African youth lack the skills to thrive in the future world of work: Labor Market Information Systems offer a solution

November 2, 2022
The Sub-Saharan African working-age population is expected to reach 600 million in 2030. By 2050, there could be as many as 2.5 billion Africans. Many of these young Africans are struggling in the world of work of today, and schools are not equipping the next generation with the right skills for the world of work of tomorrow. Robust labor market information systems (LMIS) that can predict job market trends can significantly improve labor market efficiency and allow secondary education systems to align their curricula with labor demands. However, few countries have taken advantage of the opportunity.

This is one of the conclusions from the multi-country study ‘Strengthening education and learning systems to deliver a 4IR-ready workforce’. Researchers conducted surveys and interviews with stakeholders in Côte d’Ivoire, Ethiopia, Ghana, Niger, Rwanda, and Uganda to determine how education and training outcomes are aligned with labor market demands.

Three key findings on access to secondary education
  1. African education systems do not prepare students for the skills required in the Fourth Industrial Revolution (4IR)

The Fourth Industrial Revolution (4IR)—encompassing the rapid evolution of robotics, artificial intelligence, 3D printing and additive manufacturing technology, and the internet-of-things—is fundamentally disrupting manufacturing technology, with significant implications for the nature and growth of jobs in Africa. Researchers found that graduates lacked exactly the kind of technical, cognitive, and soft skills that will increasingly be in demand. Almost half of employers across the six countries said graduates lack technical skills, and about a quarter said graduates required additional training in ICT.

  1. Labor market information systems can map specific skills shortages and predict future labor markets needs, but countries are not taking full advantage

A number of countries have created skills databases and job portals, but their reach tends to be limited and information is not shared widely. In Rwanda, the Rwanda Development Board has created a skills database, but this only tracks the skillsets of Rwandan students studying abroad. The country also has a number of initiatives that use labor analytics and forecasting to bridge the gap between labor demand and supply, but this initiative does not fully integrate secondary school curriculum development. While there are various initiatives that support information flow in Côte d’Ivoire, there is no formal LMIS. Results from labor market surveys are mainly used to tailor internship programs.

  1. LMIS tend to exclude the informal and self-employed sectors

While many countries have some form of LMIS, often these systems are only able to capture formal sector employment. The Ethiopian job portal Kora which helps job applicants access vacancies, for instance, does not include the informal and self-employment sectors, even though they constitute a majority of the workforce. In Uganda, there is no clear system for tracking employers and available skills in the market, compelling most industries to seek other means to address their labor demands. The Kampala Capita City Employment Bureau outsources employment data mainly through private employment agencies, talent registers, advertising, direct recruitment, head-hunters, and the use of free government platforms such as the National Job Matching Platform. Through individual industry partnerships with training institutions and through internship and attachment opportunities for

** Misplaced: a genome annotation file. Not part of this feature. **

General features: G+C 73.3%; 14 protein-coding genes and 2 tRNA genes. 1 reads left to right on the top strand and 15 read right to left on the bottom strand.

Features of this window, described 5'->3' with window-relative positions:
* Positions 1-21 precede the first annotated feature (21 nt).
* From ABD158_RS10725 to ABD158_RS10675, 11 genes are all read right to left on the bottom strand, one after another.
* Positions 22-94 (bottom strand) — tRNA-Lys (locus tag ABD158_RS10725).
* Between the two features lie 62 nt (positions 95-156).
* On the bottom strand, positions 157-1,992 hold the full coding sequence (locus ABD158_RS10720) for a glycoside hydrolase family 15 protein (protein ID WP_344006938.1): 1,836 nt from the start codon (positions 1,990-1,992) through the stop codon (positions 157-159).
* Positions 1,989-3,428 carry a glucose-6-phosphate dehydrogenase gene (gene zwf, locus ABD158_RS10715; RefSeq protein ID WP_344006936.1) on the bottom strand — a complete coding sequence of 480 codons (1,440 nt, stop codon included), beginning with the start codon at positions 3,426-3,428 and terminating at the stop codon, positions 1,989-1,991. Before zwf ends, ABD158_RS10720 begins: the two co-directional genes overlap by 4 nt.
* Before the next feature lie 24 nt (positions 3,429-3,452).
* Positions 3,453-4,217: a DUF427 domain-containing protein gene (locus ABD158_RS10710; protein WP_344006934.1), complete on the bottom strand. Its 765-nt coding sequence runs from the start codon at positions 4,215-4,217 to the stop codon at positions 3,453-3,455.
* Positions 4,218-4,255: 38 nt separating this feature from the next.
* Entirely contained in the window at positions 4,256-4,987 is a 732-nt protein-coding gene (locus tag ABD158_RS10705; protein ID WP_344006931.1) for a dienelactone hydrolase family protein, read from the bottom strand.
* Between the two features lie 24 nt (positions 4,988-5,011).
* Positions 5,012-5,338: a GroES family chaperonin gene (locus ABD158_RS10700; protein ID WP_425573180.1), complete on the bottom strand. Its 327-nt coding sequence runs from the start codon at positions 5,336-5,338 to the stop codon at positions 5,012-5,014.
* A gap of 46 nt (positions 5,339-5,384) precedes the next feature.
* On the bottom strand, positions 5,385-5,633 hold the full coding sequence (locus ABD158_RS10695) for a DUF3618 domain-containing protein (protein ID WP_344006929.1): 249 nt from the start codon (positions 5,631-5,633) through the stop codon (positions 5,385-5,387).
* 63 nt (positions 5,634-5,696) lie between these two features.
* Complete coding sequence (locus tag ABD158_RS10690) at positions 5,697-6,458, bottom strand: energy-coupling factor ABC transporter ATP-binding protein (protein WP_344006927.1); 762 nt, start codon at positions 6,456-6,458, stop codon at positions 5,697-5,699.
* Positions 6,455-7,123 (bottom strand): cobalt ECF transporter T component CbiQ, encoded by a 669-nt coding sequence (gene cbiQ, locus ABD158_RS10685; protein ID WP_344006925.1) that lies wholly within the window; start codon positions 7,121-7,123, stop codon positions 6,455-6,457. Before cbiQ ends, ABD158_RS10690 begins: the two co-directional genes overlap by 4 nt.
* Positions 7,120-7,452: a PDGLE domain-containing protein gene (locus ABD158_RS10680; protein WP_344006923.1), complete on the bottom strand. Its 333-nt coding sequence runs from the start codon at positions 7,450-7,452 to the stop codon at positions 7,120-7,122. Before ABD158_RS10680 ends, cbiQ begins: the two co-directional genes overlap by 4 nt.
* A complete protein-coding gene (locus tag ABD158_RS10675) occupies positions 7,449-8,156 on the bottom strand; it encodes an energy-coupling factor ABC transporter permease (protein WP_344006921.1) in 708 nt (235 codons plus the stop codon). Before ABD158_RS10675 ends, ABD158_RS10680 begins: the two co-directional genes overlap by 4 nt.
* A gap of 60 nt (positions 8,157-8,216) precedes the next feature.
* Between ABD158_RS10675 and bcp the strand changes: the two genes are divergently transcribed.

learners, they get to know market demands.


Niger Case Study: Labor market information driving curriculum development

Among the six countries covered in the study, Niger most clearly demonstrates how labor market information systems (LMIS) can help align national curricula with the needs of the labor market. In 2012, the country created a job market information system under the National Observatory for Employment and Vocational Training (l’Observatoire National de l’Emploi et de la Formation Professionnelle, ONEF). ONEF makes data available to public and private decisionmakers to improve their understanding of job creation and to align education to the current and future possibilities of the job market. ONEF is regularly called upon to produce labor market data about jobs created, market trends, and other employment-related indicators. Based on this information, the government initiated the work-linked training strategy, which allows students to combine school instruction and practical workplace training.

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This article is based on the findings of a six-country project on Youth Employment and Skills (YES) and the changing nature of work. The project examines education and training systems and their ability to adjust to meet evolving labor demand in light of rapidly evolving digital technologies and the Fourth Industrial Revolution (4IR). The six countries are Côte d’Ivoire, Ethiopia, Ghana, Niger, Rwanda, and Uganda. The project evaluates the policies, regulations and institutional arrangements aimed at boosting educational outcomes and employment opportunities, especially job creation using innovative education and training initiatives.

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